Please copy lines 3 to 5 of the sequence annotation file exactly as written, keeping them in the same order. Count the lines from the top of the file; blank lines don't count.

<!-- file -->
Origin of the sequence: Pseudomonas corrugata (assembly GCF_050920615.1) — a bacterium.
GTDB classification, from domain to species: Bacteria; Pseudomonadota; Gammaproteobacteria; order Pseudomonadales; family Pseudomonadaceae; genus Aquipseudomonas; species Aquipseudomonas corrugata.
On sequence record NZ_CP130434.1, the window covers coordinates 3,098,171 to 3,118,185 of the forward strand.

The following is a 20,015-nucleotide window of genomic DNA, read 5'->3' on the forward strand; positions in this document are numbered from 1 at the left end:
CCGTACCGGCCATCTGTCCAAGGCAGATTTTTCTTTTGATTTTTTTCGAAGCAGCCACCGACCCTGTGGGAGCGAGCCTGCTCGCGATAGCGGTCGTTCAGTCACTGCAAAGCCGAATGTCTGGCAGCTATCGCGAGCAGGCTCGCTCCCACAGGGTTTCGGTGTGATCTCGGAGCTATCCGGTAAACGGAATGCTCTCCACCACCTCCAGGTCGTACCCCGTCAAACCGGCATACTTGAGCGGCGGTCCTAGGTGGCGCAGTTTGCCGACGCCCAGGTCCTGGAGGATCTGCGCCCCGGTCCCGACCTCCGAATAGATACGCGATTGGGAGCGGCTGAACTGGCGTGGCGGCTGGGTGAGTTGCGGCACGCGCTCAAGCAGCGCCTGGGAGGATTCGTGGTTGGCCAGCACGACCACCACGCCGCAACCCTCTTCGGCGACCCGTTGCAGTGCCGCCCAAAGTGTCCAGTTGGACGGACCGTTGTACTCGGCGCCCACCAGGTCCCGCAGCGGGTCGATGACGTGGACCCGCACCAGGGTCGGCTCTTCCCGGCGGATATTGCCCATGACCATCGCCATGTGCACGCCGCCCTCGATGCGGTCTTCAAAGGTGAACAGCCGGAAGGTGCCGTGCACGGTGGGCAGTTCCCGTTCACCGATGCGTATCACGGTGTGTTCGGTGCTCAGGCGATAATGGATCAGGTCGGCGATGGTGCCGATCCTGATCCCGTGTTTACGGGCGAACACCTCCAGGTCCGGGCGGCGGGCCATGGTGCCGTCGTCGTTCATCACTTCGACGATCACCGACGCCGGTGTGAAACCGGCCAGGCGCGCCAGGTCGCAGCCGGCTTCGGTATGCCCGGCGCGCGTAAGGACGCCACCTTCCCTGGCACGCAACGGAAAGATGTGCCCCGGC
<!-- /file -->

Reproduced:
On sequence record NZ_CP130434.1, the window covers coordinates 3,098,171 to 3,118,185 of the forward strand.

The following is a 20,015-nucleotide window of genomic DNA, read 5'->3' on the forward strand; positions in this document are numbered from 1 at the left end:
CCGTACCGGCCATCTGTCCAAGGCAGATTTTTCTTTTGATTTTTTTCGAAGCAGCCACCGACCCTGTGGGAGCGAGCCTGCTCGCGATAGCGGTCGTTCAGTCACTGCAAAGCCGAATGTCTGGCAGCTATCGCGAGCAGGCTCGCTCCCACAGGGTTTCGGTGTGATCTCGGAGCTATCCGGTAAACGGAATGCTCTCCACCACCTCCAGGTCGTACCCCGTCAAACCGGCATACTTGAGCGGCGGTCCTAGGTGGCGCAGTTTGCCGACGCCCAGGTCCTGGAGGATCTGCGCCCCGGTCCCGACCTCCGAATAGATACGCGATTGGGAGCGGCTGAACTGGCGTGGCGGCTGGGTGAGTTGCGGCACGCGCTCAAGCAGCGCCTGGGAGGATTCGTGGTTGGCCAGCACGACCACCACGCCGCAACCCTCTTCGGCGACCCGTTGCAGTGCCGCCCAAAGTGTCCAGTTGGACGGACCGTTGTACTCGGCGCCCACCAGGTCCCGCAGCGGGTCGATGACGTGGACCCGCACCAGGGTCGGCTCTTCCCGGCGGATATTGCCCATGACCATCGCCATGTGCACGCCGCCCTCGATGCGGTCTTCAAAGGTGAACAGCCGGAAGGTGCCGTGCACGGTGGGCAGTTCCCGTTCACCGATGCGTATCACGGTGTGTTCGGTGCTCAGGCGATAATGGATCAGGTCGGCGATGGTGCCGATCCTGATCCCGTGTTTACGGGCGAACACCTCCAGGTCCGGGCGGCGGGCCATGGTGCCGTCGTCGTTCATCACTTCGACGATCACCGACGCCGGTGTGAAACCGGCCAGGCGCGCCAGGTCGCAGCCGGCTTCGGTATGCCCGGCGCGCGTAAGGACGCCACCTTCCCTGGCACGCAACGGAAAGATGTGCCCCGGC